Castorama admits ‘clumsy’ to ask French to train Poles

Castorama has around 100 stores in France, but is planning to make over 400 staff redundant this year

Home DIY and garden company Castorama has been forced to backtrack after admitting it was “clumsy” to ask soon-to-be-made-redundant French staff to train their Polish replacements.

A spokesperson for British parent company Kingfisher admitted the “clumsiness” of the incident this week, after it emerged that French staff, who knew they were due to be made redundant and replaced, were asked to train their Polish successors to do their jobs.

The move was condemned as “cynical” by Jean-Paul Gathier, delegate representative for workers’ union Force Ouvrière, FO.

He added: “It is even worse, because management even told [the French workers] that they were ‘counting on them’ to be ‘professional ‘to the end’. They were shocked. Castorama has now had to retreat due to our reaction.”

After admitting its error, Castorama confirmed that its new Polish employees will continue to receive training in French accounting, but no current French employees will be required to help.

A statement from Olivier Lurson, director of human resources at Kingfisher, said in a press release to the Agence France-Presse: “We have taken into account employees’ feelings. No staff members affected by the job losses will be in charge of this training.”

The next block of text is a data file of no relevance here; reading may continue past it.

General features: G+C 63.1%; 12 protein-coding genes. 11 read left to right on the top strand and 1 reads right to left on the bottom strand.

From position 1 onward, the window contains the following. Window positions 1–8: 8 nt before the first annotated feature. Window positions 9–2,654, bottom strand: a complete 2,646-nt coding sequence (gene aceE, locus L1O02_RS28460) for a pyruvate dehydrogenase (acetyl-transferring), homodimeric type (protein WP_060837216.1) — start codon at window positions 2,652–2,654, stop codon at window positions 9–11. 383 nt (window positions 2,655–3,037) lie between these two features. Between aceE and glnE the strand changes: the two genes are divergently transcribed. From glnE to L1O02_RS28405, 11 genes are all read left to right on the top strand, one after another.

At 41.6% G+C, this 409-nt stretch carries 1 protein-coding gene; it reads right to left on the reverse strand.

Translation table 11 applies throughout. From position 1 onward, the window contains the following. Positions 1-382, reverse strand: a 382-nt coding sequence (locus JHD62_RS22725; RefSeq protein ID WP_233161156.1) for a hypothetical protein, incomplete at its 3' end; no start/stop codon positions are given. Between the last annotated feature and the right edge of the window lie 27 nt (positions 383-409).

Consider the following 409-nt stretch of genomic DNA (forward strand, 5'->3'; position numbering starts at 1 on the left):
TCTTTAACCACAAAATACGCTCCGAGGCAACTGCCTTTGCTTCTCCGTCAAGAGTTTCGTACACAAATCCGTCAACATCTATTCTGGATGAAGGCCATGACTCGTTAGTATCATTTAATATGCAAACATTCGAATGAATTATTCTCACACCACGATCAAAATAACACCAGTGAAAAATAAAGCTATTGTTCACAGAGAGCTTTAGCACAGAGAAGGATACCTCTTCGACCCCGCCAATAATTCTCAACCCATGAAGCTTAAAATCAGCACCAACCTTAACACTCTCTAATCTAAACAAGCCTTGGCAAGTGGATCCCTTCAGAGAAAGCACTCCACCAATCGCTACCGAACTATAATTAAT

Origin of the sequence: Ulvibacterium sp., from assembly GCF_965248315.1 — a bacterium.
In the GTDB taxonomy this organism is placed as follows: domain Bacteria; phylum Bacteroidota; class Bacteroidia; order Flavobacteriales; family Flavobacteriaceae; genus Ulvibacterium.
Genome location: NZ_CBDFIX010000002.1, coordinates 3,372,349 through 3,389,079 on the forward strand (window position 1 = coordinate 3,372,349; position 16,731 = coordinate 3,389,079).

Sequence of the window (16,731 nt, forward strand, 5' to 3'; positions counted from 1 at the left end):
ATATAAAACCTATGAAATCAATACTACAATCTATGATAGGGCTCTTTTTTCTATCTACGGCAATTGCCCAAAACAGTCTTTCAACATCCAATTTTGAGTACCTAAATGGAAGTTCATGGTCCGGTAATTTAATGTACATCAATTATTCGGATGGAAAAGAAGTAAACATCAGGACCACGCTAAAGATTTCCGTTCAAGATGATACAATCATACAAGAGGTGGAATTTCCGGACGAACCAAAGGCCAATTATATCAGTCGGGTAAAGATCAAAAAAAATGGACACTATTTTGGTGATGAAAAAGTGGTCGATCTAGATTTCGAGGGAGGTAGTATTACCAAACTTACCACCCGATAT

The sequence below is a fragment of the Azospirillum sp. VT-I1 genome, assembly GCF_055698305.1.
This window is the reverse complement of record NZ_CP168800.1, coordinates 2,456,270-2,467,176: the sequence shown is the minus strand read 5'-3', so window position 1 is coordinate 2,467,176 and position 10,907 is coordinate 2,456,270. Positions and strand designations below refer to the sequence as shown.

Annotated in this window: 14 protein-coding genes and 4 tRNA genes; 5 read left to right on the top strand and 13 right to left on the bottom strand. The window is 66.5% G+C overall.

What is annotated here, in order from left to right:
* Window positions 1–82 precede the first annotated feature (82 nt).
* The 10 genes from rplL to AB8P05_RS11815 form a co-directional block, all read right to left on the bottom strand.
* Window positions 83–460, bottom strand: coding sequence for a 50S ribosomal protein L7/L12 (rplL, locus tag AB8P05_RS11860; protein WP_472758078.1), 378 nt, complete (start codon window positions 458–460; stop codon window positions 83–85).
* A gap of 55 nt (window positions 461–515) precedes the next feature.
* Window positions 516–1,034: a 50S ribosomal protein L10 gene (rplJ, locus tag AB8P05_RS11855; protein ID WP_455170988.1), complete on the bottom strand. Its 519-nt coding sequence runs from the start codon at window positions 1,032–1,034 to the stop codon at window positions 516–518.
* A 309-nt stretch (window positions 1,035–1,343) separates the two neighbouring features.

The group is set to make 409 French administrative staff members redundant this year.

Many of the jobs are expected to be replaced with workers in Poland.

The change in staff is not a total surprise for the company, whose French HQ is in Templemars (Nord).

Late last year, Kingfisher - which also runs Brico Dépôt, and the brands Screwfix and B&Q in the UK - announced it was moving many of its operations to the eastern European country, in a bid to cut costs and “restore its competitiveness”.

As well as just over 100 Castorama stores in France, the company also has 20 stores in Russia, and 50 in Poland.

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